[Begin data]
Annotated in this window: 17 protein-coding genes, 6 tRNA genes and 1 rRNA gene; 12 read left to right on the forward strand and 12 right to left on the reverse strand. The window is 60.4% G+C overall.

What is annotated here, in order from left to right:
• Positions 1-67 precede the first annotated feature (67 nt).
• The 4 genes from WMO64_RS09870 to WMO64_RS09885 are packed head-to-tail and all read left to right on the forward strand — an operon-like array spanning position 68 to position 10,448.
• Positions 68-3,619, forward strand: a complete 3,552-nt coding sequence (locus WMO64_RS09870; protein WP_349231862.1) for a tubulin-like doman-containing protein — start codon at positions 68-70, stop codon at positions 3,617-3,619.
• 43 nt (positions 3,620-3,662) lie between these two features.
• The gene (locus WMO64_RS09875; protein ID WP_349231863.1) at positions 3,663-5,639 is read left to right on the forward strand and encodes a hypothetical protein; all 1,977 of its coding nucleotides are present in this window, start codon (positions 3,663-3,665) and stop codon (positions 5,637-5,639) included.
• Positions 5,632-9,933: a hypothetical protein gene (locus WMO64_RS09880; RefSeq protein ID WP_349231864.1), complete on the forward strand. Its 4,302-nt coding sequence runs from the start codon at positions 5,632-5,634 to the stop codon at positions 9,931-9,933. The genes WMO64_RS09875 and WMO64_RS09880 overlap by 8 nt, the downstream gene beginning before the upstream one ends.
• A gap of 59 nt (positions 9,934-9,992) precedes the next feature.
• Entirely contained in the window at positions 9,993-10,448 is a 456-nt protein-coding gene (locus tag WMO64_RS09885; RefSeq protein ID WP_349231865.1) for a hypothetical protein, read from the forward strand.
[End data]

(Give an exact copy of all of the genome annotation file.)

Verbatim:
Annotated in this window: 17 protein-coding genes, 6 tRNA genes and 1 rRNA gene; 12 read left to right on the forward strand and 12 right to left on the reverse strand. The window is 60.4% G+C overall.

What is annotated here, in order from left to right:
• Positions 1-67 precede the first annotated feature (67 nt).
• The 4 genes from WMO64_RS09870 to WMO64_RS09885 are packed head-to-tail and all read left to right on the forward strand — an operon-like array spanning position 68 to position 10,448.
• Positions 68-3,619, forward strand: a complete 3,552-nt coding sequence (locus WMO64_RS09870; protein WP_349231862.1) for a tubulin-like doman-containing protein — start codon at positions 68-70, stop codon at positions 3,617-3,619.
• 43 nt (positions 3,620-3,662) lie between these two features.
• The gene (locus WMO64_RS09875; protein ID WP_349231863.1) at positions 3,663-5,639 is read left to right on the forward strand and encodes a hypothetical protein; all 1,977 of its coding nucleotides are present in this window, start codon (positions 3,663-3,665) and stop codon (positions 5,637-5,639) included.
• Positions 5,632-9,933: a hypothetical protein gene (locus WMO64_RS09880; RefSeq protein ID WP_349231864.1), complete on the forward strand. Its 4,302-nt coding sequence runs from the start codon at positions 5,632-5,634 to the stop codon at positions 9,931-9,933. The genes WMO64_RS09875 and WMO64_RS09880 overlap by 8 nt, the downstream gene beginning before the upstream one ends.
• A gap of 59 nt (positions 9,934-9,992) precedes the next feature.
• Entirely contained in the window at positions 9,993-10,448 is a 456-nt protein-coding gene (locus tag WMO64_RS09885; RefSeq protein ID WP_349231865.1) for a hypothetical protein, read from the forward strand.